Voice command device

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A voice command device (VCD) is a device controlled by means of the human voice. By removing the need to use buttons, dials and switches, consumers can easily operate appliances with their hands full or while doing other tasks. Some of the first examples of VCDs can be found in home appliances with washing machines that allow consumers to operate washing controls through vocal commands and mobile phones with voice-activated dialing.

Newer VCDs are speaker-independent, so they can respond to multiple voices, regardless of accent or dialectal influences. They are also capable of responding to several commands at once, separating vocal messages, and providing appropriate feedback, accurately imitating a natural conversation.[1] They can understand around 50 different commands and retain up to 2 minutes of vocal messages.[1] VCDs can be found in computer operating systems, commercial software for computers, mobile phones, cars, call centers, and internet search engines such as Google.

In 2007, a CNN business article reported that voice command was over a billion dollar industry and that companies like Google and Apple were trying to create speech recognition features.[2] It has been years since the article was published, and since then the world has witnessed a variety of voice command devices. In addition, Google created a speech recognition engine called Pico TTS and Apple has released Siri. Voice command devices are becoming more widely available, and innovative ways for using the human voice are always being created. For example, Business Week suggests that the future remote controller is going to be the human voice. Currently Xbox Live allows such features and Jobs hinted at such a feature on the new Apple TV.[3]

Voice command software products

Both Apple Mac and Windows PC provide built in speech recognition features for their latest operating systems.

Microsoft Windows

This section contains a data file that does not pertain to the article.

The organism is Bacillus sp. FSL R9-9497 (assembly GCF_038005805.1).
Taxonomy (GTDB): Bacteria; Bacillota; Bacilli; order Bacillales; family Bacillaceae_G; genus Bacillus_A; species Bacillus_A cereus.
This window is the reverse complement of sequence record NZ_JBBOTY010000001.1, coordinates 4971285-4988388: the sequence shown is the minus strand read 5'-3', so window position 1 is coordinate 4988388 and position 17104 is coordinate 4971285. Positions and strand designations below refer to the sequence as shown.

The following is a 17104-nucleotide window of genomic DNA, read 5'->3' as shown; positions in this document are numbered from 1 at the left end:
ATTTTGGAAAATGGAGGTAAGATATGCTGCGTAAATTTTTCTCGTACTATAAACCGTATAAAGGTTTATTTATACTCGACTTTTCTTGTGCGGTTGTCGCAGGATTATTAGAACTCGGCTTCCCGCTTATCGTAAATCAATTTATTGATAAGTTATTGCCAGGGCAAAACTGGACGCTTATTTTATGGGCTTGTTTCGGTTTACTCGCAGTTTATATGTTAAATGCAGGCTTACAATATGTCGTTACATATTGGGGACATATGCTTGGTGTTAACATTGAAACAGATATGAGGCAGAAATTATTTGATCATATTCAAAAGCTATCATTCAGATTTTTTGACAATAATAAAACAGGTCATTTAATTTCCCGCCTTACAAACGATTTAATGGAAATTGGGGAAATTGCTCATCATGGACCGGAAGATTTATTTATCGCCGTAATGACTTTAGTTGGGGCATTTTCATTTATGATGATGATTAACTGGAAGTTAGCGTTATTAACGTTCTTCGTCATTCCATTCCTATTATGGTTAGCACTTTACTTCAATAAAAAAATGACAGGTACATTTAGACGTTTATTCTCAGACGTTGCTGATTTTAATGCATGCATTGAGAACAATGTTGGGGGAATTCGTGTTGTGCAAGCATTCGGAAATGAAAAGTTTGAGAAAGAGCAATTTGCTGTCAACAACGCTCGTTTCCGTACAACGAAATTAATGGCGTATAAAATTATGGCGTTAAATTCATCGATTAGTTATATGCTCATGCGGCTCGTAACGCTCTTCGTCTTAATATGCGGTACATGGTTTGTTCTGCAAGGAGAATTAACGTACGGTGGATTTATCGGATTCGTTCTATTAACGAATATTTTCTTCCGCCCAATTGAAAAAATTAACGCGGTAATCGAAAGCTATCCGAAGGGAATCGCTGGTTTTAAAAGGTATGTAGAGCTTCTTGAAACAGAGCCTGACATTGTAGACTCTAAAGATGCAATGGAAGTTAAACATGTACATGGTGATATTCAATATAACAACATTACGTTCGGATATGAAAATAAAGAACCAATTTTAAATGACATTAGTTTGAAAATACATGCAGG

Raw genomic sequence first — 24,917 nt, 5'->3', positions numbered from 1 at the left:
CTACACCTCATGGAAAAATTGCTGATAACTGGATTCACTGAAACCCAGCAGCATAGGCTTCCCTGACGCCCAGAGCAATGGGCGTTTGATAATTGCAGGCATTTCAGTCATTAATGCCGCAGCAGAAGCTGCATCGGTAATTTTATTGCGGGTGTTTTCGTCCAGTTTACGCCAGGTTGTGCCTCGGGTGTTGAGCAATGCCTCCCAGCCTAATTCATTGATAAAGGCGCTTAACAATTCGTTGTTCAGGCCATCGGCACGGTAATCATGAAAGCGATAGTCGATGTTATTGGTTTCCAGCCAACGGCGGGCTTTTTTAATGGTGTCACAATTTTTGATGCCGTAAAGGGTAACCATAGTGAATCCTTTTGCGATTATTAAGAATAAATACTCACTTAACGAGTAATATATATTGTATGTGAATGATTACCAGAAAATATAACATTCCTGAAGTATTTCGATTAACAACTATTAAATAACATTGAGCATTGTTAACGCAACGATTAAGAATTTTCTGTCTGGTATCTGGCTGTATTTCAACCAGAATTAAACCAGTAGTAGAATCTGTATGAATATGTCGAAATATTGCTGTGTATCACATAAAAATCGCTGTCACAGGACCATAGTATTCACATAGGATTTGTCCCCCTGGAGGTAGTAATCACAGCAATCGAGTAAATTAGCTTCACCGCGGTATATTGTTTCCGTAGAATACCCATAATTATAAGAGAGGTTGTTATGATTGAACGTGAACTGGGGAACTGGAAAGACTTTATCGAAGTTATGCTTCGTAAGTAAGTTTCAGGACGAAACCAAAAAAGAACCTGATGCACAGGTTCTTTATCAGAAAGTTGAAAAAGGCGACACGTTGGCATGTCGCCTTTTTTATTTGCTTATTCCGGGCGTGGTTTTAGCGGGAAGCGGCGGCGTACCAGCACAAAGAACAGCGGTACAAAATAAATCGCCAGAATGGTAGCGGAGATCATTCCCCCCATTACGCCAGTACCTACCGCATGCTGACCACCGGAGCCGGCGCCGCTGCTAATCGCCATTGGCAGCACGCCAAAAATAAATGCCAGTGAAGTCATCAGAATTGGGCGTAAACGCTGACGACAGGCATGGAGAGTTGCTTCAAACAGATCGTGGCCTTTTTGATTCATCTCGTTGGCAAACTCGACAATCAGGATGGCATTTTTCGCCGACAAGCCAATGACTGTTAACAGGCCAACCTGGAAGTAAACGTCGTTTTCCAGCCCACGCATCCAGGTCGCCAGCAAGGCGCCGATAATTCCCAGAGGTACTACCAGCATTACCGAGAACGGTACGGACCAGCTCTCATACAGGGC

Two Microsoft operating systems, Windows 7 and Windows Vista, provide speech recognition capabilities. Microsoft integrated voice commands into their operating systems to provide a mechanism for people who want to limit their use of the mouse and keyboard, but still want to maintain or increase their overall productivity.[4]

Windows Vista

With Windows Vista voice control, a user may dictate documents and emails in mainstream applications, start and switch between applications, control the operating system, format documents, save documents, edit files, efficiently correct errors, and fill out forms on the Web. The speech recognition software learns automatically every time a user uses it, and speech recognition is available in English (U.S.), English (U.K.), German (Germany), French (France), Spanish (Spain), Japanese, Chinese (Traditional), and Chinese (Simplified). In addition, the software comes with an interactive tutorial, which can be used to train both the user and the speech recognition engine.[5]

Windows 7

In addition to all the features provided in Windows Vista, Windows 7 provides a wizard for setting up the microphone and a tutorial on how to use the feature.[6]

Mac OS X

All Mac OS X computers come pre-installed with the speech recognition software. The software is user independent, and it allows for a user to, "navigate menus and enter keyboard shortcuts; speak checkbox names, radio button names, list items, and button names; and open, close, control, and switch among applications."[7] However, the Apple website recommends a user buy a commercial product called Dictate.[7]